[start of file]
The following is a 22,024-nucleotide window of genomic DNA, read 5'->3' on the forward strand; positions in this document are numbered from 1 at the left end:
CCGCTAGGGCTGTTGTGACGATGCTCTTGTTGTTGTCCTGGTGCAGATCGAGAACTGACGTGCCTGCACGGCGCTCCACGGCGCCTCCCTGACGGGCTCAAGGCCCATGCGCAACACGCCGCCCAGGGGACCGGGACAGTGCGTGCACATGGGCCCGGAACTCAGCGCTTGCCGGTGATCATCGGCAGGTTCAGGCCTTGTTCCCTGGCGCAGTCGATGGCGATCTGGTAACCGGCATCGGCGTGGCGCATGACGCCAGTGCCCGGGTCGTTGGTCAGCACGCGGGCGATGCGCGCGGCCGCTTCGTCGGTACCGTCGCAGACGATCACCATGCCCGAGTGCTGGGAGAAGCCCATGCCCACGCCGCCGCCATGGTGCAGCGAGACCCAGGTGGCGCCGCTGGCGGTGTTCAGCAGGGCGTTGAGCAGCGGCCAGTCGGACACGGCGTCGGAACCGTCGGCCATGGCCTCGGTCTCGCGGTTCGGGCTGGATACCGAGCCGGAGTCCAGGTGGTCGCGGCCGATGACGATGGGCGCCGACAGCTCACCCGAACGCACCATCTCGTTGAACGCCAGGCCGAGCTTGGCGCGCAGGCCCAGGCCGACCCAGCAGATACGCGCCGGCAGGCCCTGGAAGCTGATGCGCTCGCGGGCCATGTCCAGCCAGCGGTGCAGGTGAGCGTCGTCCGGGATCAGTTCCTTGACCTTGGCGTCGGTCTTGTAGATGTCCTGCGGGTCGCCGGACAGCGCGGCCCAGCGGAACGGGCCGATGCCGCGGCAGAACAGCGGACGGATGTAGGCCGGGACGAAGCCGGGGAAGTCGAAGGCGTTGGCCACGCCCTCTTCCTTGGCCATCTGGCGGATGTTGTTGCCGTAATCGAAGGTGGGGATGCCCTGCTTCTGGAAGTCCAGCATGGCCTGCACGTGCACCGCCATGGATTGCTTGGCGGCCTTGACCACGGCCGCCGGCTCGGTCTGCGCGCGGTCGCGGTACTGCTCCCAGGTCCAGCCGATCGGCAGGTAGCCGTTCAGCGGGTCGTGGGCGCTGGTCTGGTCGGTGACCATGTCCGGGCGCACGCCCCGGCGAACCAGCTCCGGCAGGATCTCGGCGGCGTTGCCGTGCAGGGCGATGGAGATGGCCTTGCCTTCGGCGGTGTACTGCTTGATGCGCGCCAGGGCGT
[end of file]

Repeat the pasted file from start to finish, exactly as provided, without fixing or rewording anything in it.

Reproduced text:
The following is a 22,024-nucleotide window of genomic DNA, read 5'->3' on the forward strand; positions in this document are numbered from 1 at the left end:
CCGCTAGGGCTGTTGTGACGATGCTCTTGTTGTTGTCCTGGTGCAGATCGAGAACTGACGTGCCTGCACGGCGCTCCACGGCGCCTCCCTGACGGGCTCAAGGCCCATGCGCAACACGCCGCCCAGGGGACCGGGACAGTGCGTGCACATGGGCCCGGAACTCAGCGCTTGCCGGTGATCATCGGCAGGTTCAGGCCTTGTTCCCTGGCGCAGTCGATGGCGATCTGGTAACCGGCATCGGCGTGGCGCATGACGCCAGTGCCCGGGTCGTTGGTCAGCACGCGGGCGATGCGCGCGGCCGCTTCGTCGGTACCGTCGCAGACGATCACCATGCCCGAGTGCTGGGAGAAGCCCATGCCCACGCCGCCGCCATGGTGCAGCGAGACCCAGGTGGCGCCGCTGGCGGTGTTCAGCAGGGCGTTGAGCAGCGGCCAGTCGGACACGGCGTCGGAACCGTCGGCCATGGCCTCGGTCTCGCGGTTCGGGCTGGATACCGAGCCGGAGTCCAGGTGGTCGCGGCCGATGACGATGGGCGCCGACAGCTCACCCGAACGCACCATCTCGTTGAACGCCAGGCCGAGCTTGGCGCGCAGGCCCAGGCCGACCCAGCAGATACGCGCCGGCAGGCCCTGGAAGCTGATGCGCTCGCGGGCCATGTCCAGCCAGCGGTGCAGGTGAGCGTCGTCCGGGATCAGTTCCTTGACCTTGGCGTCGGTCTTGTAGATGTCCTGCGGGTCGCCGGACAGCGCGGCCCAGCGGAACGGGCCGATGCCGCGGCAGAACAGCGGACGGATGTAGGCCGGGACGAAGCCGGGGAAGTCGAAGGCGTTGGCCACGCCCTCTTCCTTGGCCATCTGGCGGATGTTGTTGCCGTAATCGAAGGTGGGGATGCCCTGCTTCTGGAAGTCCAGCATGGCCTGCACGTGCACCGCCATGGATTGCTTGGCGGCCTTGACCACGGCCGCCGGCTCGGTCTGCGCGCGGTCGCGGTACTGCTCCCAGGTCCAGCCGATCGGCAGGTAGCCGTTCAGCGGGTCGTGGGCGCTGGTCTGGTCGGTGACCATGTCCGGGCGCACGCCCCGGCGAACCAGCTCCGGCAGGATCTCGGCGGCGTTGCCGTGCAGGGCGATGGAGATGGCCTTGCCTTCGGCGGTGTACTGCTTGATGCGCGCCAGGGCGT